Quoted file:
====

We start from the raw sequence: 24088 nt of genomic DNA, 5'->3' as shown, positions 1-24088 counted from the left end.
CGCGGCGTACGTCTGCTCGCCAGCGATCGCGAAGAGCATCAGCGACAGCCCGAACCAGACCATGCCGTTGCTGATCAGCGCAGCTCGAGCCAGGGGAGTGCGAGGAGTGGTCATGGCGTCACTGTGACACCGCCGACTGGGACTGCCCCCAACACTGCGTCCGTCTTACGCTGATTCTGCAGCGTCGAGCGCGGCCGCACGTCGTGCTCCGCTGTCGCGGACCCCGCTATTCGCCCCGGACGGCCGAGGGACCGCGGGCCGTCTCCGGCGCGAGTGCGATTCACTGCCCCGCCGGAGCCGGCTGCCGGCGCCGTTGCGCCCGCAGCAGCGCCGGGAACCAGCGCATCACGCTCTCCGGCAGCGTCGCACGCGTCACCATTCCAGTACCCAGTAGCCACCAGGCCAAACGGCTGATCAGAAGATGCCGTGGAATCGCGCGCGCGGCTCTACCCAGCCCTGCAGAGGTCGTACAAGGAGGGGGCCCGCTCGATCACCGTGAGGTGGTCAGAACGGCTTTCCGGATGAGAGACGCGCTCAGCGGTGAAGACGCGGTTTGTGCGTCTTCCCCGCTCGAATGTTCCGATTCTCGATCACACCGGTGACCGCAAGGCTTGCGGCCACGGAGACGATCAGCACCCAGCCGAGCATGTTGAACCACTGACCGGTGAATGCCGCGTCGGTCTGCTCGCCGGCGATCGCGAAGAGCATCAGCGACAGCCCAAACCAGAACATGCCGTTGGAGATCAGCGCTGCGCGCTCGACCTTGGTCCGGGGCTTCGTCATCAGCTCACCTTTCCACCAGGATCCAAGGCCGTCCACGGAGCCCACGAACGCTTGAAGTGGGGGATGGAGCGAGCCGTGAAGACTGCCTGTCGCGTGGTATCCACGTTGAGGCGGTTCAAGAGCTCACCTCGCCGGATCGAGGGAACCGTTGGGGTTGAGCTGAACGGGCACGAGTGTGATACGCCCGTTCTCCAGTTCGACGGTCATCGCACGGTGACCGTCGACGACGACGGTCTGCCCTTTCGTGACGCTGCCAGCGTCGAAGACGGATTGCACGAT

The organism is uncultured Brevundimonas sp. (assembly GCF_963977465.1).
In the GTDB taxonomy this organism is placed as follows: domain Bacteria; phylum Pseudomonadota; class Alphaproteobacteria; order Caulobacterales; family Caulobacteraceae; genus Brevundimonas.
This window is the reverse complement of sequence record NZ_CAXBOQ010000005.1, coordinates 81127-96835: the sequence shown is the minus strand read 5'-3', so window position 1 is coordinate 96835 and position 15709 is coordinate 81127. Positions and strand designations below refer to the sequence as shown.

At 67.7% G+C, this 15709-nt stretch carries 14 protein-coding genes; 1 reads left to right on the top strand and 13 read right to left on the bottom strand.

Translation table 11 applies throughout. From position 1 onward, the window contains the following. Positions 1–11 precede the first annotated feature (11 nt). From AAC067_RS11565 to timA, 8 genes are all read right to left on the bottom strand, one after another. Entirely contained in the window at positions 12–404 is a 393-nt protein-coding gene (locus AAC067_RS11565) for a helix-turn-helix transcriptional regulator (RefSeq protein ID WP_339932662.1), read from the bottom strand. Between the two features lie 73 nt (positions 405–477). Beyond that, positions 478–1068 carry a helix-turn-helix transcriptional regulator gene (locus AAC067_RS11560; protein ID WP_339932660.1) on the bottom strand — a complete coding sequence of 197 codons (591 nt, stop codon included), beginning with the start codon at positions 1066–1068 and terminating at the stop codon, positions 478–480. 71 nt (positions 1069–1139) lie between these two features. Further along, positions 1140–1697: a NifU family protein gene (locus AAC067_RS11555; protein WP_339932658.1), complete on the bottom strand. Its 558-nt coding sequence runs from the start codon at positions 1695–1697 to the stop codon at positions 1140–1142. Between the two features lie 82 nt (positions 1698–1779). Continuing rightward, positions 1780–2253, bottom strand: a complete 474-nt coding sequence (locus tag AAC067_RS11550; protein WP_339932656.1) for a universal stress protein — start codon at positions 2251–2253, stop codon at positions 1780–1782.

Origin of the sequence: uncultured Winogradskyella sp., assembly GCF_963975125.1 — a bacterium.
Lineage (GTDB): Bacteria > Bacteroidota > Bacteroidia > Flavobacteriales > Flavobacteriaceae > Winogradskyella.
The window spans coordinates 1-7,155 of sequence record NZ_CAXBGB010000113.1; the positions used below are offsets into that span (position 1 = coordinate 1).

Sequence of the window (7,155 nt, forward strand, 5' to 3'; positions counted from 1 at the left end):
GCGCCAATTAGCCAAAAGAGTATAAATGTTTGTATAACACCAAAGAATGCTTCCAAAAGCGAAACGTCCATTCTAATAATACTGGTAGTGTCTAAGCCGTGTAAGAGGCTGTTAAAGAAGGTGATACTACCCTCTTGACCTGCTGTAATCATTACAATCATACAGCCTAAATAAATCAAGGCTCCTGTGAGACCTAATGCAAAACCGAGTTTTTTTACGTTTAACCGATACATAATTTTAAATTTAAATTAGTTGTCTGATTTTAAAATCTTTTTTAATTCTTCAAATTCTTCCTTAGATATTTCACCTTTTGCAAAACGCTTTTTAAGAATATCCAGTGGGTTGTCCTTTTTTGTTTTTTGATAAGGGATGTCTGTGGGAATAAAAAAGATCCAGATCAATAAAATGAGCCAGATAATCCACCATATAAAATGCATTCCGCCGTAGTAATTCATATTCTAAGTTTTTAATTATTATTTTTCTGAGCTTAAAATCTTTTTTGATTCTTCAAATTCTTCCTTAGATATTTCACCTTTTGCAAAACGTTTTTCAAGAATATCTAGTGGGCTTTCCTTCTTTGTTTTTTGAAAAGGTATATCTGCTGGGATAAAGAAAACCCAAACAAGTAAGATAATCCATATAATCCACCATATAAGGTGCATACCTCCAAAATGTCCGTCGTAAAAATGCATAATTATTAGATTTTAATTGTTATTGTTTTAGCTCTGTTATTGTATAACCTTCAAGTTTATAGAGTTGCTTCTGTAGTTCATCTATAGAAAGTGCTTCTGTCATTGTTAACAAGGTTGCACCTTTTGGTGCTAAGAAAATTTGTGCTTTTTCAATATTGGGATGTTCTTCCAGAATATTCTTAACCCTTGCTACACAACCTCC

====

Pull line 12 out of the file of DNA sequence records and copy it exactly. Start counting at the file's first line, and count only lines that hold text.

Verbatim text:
GCGCCAATTAGCCAAAAGAGTATAAATGTTTGTATAACACCAAAGAATGCTTCCAAAAGCGAAACGTCCATTCTAATAATACTGGTAGTGTCTAAGCCGTGTAAGAGGCTGTTAAAGAAGGTGATACTACCCTCTTGACCTGCTGTAATCATTACAATCATACAGCCTAAATAAATCAAGGCTCCTGTGAGACCTAATGCAAAACCGAGTTTTTTTACGTTTAACCGATACATAATTTTAAATTTAAATTAGTTGTCTGATTTTAAAATCTTTTTTAATTCTTCAAATTCTTCCTTAGATATTTCACCTTTTGCAAAACGCTTTTTAAGAATATCCAGTGGGTTGTCCTTTTTTGTTTTTTGATAAGGGATGTCTGTGGGAATAAAAAAGATCCAGATCAATAAAATGAGCCAGATAATCCACCATATAAAATGCATTCCGCCGTAGTAATTCATATTCTAAGTTTTTAATTATTATTTTTCTGAGCTTAAAATCTTTTTTGATTCTTCAAATTCTTCCTTAGATATTTCACCTTTTGCAAAACGTTTTTCAAGAATATCTAGTGGGCTTTCCTTCTTTGTTTTTTGAAAAGGTATATCTGCTGGGATAAAGAAAACCCAAACAAGTAAGATAATCCATATAATCCACCATATAAGGTGCATACCTCCAAAATGTCCGTCGTAAAAATGCATAATTATTAGATTTTAATTGTTATTGTTTTAGCTCTGTTATTGTATAACCTTCAAGTTTATAGAGTTGCTTCTGTAGTTCATCTATAGAAAGTGCTTCTGTCATTGTTAACAAGGTTGCACCTTTTGGTGCTAAGAAAATTTGTGCTTTTTCAATATTGGGATGTTCTTCCAGAATATTCTTAACCCTTGCTACACAACCTCC